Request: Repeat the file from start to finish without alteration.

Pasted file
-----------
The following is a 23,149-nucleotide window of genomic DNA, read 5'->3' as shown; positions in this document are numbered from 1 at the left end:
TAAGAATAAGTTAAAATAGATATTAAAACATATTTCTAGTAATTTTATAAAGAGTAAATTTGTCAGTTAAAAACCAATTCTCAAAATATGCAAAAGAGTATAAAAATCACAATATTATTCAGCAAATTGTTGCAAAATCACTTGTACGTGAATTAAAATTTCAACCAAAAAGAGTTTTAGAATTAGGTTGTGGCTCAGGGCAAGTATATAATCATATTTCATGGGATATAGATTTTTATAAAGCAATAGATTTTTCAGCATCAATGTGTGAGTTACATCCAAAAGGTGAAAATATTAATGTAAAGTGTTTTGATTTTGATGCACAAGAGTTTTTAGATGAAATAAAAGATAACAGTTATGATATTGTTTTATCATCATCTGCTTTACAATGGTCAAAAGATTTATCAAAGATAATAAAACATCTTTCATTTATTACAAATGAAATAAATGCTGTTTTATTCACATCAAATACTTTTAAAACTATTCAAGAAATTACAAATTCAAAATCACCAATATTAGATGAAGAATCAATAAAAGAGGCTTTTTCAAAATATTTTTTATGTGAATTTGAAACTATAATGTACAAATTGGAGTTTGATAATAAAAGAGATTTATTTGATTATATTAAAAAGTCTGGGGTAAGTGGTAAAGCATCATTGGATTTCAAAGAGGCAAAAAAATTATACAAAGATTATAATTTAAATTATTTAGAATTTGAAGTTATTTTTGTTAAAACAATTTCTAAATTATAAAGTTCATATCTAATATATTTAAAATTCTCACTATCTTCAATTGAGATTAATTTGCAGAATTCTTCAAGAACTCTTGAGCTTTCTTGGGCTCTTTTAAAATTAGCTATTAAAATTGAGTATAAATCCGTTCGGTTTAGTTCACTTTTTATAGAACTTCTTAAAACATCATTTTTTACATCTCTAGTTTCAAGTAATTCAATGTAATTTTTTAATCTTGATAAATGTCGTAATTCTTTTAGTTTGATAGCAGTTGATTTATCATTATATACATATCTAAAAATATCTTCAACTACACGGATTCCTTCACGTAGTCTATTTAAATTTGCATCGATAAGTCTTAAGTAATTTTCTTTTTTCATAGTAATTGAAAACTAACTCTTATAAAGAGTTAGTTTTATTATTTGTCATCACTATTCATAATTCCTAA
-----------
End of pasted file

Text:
The following is a 23,149-nucleotide window of genomic DNA, read 5'->3' as shown; positions in this document are numbered from 1 at the left end:
TAAGAATAAGTTAAAATAGATATTAAAACATATTTCTAGTAATTTTATAAAGAGTAAATTTGTCAGTTAAAAACCAATTCTCAAAATATGCAAAAGAGTATAAAAATCACAATATTATTCAGCAAATTGTTGCAAAATCACTTGTACGTGAATTAAAATTTCAACCAAAAAGAGTTTTAGAATTAGGTTGTGGCTCAGGGCAAGTATATAATCATATTTCATGGGATATAGATTTTTATAAAGCAATAGATTTTTCAGCATCAATGTGTGAGTTACATCCAAAAGGTGAAAATATTAATGTAAAGTGTTTTGATTTTGATGCACAAGAGTTTTTAGATGAAATAAAAGATAACAGTTATGATATTGTTTTATCATCATCTGCTTTACAATGGTCAAAAGATTTATCAAAGATAATAAAACATCTTTCATTTATTACAAATGAAATAAATGCTGTTTTATTCACATCAAATACTTTTAAAACTATTCAAGAAATTACAAATTCAAAATCACCAATATTAGATGAAGAATCAATAAAAGAGGCTTTTTCAAAATATTTTTTATGTGAATTTGAAACTATAATGTACAAATTGGAGTTTGATAATAAAAGAGATTTATTTGATTATATTAAAAAGTCTGGGGTAAGTGGTAAAGCATCATTGGATTTCAAAGAGGCAAAAAAATTATACAAAGATTATAATTTAAATTATTTAGAATTTGAAGTTATTTTTGTTAAAACAATTTCTAAATTATAAAGTTCATATCTAATATATTTAAAATTCTCACTATCTTCAATTGAGATTAATTTGCAGAATTCTTCAAGAACTCTTGAGCTTTCTTGGGCTCTTTTAAAATTAGCTATTAAAATTGAGTATAAATCCGTTCGGTTTAGTTCACTTTTTATAGAACTTCTTAAAACATCATTTTTTACATCTCTAGTTTCAAGTAATTCAATGTAATTTTTTAATCTTGATAAATGTCGTAATTCTTTTAGTTTGATAGCAGTTGATTTATCATTATATACATATCTAAAAATATCTTCAACTACACGGATTCCTTCACGTAGTCTATTTAAATTTGCATCGATAAGTCTTAAGTAATTTTCTTTTTTCATAGTAATTGAAAACTAACTCTTATAAAGAGTTAGTTTTATTATTTGTCATCACTATTCATAATTCCTAA